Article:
My wife, Phillipa, had been dead a week before I discovered she'd reprogrammed the Satellite Navigation System. Every irksome instruction had been replaced with her own soothing voice, whispering directions.
I wouldn't have known how to do it, but Phil was a wizard with new technology. She spent hours online, shopping, browsing and blogging. Our son called her the Silver Surfer.
Friends told me it was morbid; they suggested I leave the SatNav in the car – or, better yet, delete it. They didn't understand why I brought it into the house, and shook their heads in stunned disbelief when I told them I'd plugged it in next to the bed.
Ted Hunter choked on his morning rasher of bacon. “You're mad!” he spluttered, spraying bits of gristle all over the paper.
Old Dave MacNish spilled half his pint down his best pair of trousers and stormed off to the bar on his own. When he returned, he shoved a half-pint of whiskey under my nose. “You need a wee dram, lad! Move on with your life!”
I thought the SatNav made a rather splendid conversationalist. Better than Frank Drummond, who only ever came over to grumble about his wife's latest hairstyle, or Bill Prendergast, who, after fifteen years of Tuesday night poker, still hadn't worked out that I had no interest in football, whatever the score.
No, the SatNav listened, and when it spoke, it spoke sense.
I lifted my head out of the financial times, my bottom lip gripped between my false teeth. “I'm thinking of investing in CalCo.”
“Turn around when possible, Jim.” Her voice was so calm and measured, I felt sure she was right. Phillippa had always been hot on the financials.
“Should I go on a diet, Phil? The doctor seems to think I've put on weight.”
“Get into the right lane, my dear.”
Each evening I plugged her in by the bed and whispered “I love you, I miss you, sleep tight,” and it felt good to hear her guiding me, this way or that, away from my home and off, off into the night.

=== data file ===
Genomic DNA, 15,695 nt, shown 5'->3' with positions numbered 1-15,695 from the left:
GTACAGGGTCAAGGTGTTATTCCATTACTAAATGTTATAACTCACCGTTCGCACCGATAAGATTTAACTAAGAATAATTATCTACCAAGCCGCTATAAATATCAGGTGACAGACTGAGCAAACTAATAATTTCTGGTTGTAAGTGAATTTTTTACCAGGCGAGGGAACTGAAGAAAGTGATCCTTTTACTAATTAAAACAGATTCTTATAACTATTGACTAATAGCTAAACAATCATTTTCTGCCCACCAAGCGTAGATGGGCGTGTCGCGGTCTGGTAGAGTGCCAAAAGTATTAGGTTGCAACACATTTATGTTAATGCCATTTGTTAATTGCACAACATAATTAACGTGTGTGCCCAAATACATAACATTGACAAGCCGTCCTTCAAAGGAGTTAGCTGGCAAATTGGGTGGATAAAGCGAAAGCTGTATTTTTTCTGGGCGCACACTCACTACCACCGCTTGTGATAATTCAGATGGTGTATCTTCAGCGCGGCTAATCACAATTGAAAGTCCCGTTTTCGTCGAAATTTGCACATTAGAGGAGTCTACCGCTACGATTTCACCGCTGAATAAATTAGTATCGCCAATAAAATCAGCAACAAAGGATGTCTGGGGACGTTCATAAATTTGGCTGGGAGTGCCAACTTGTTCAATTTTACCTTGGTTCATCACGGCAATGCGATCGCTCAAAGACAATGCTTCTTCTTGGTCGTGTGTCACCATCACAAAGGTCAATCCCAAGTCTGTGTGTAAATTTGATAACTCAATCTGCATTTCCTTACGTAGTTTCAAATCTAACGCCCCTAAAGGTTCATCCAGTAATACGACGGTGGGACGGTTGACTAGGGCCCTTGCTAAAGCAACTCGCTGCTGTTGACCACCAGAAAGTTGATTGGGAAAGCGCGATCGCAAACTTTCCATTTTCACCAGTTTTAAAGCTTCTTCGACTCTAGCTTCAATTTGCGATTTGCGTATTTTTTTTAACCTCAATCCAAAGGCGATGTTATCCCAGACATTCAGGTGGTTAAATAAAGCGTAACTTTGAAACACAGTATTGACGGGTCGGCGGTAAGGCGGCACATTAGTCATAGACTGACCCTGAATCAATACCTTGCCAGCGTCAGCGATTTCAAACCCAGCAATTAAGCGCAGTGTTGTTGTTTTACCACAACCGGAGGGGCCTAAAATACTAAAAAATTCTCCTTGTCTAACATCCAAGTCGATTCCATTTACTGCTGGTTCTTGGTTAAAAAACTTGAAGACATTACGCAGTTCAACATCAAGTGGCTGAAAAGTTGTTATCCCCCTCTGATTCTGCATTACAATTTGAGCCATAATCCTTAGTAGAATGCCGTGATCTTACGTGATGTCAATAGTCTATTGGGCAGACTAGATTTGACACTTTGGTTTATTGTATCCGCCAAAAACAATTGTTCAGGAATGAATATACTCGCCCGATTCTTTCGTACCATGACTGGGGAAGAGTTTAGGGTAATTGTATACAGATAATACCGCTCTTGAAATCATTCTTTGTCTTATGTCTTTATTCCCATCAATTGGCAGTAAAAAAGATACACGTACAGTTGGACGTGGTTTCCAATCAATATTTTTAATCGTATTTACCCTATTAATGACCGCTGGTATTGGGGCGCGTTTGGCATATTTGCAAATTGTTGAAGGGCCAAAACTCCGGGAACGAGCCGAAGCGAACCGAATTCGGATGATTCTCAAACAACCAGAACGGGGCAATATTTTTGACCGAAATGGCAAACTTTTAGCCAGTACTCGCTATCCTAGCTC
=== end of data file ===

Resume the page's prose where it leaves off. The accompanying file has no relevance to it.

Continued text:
One day I had her on in the car, driving home from a busy day at the office. It was a journey I'd made ten thousand times, if not more, but it wasn't really about knowing the way – more about sharing the journey.
“Turn left just here, Jim.” Her voice was sincere, as always, but the instruction unexpected. I slowed and stared at the gravel road she'd directed me to. My house was in the other direction.
“Turn left now, please.” She only ever said please when she was getting annoyed. I turned and felt the tyres crunch on limestone.
The road led past a copse of sycamores and turned down towards a glimmering patch of water.
“Ahead, we're to keep left,” whispered her beautiful voice.
I did as instructed, and narrowly missed a large, mean-looking pothole.
As we pulled up to the side of the water, I felt a strange sense of recognition. I'd been here before. Sometime. Yet the place was different.
“Did we come here, love? Together?” I asked.
“In twenty metres, I have reached my destination.”
I peered through the windscreen. Twenty metres? That would be in the water.
“You want me to --” I stopped, realising what she'd said. “Your destination?”
“Keep right,” she whispered back.
I opened the car door and slipped out. I recognised it now, of course. The old lovers' spot. We had made out here, long ago, in our teens. All hot bodies and passion. There had always been a few cars here, then, back in the days when rebellion was limited to certain, well recognised places. Beyond the far bank, a forest had grown, obscuring the view of the city we'd once enjoyed. But it was the same spot.
“I have reached my destination.”
My shoulders sagged. I'd been putting this off.
The latch on the trunk was sticky, but I leaned back and gave it a well-practised kick. It popped open.
“You're totally sure?” I shouted.
“Keep right,” she called back.
I hesitated, just for a moment, then picked up the urn and started down towards the lake. It was time to say goodbye.
copyright © 2014
Hailing from the south coast of England, Leo Norman is a teacher, father and teller of tall tales.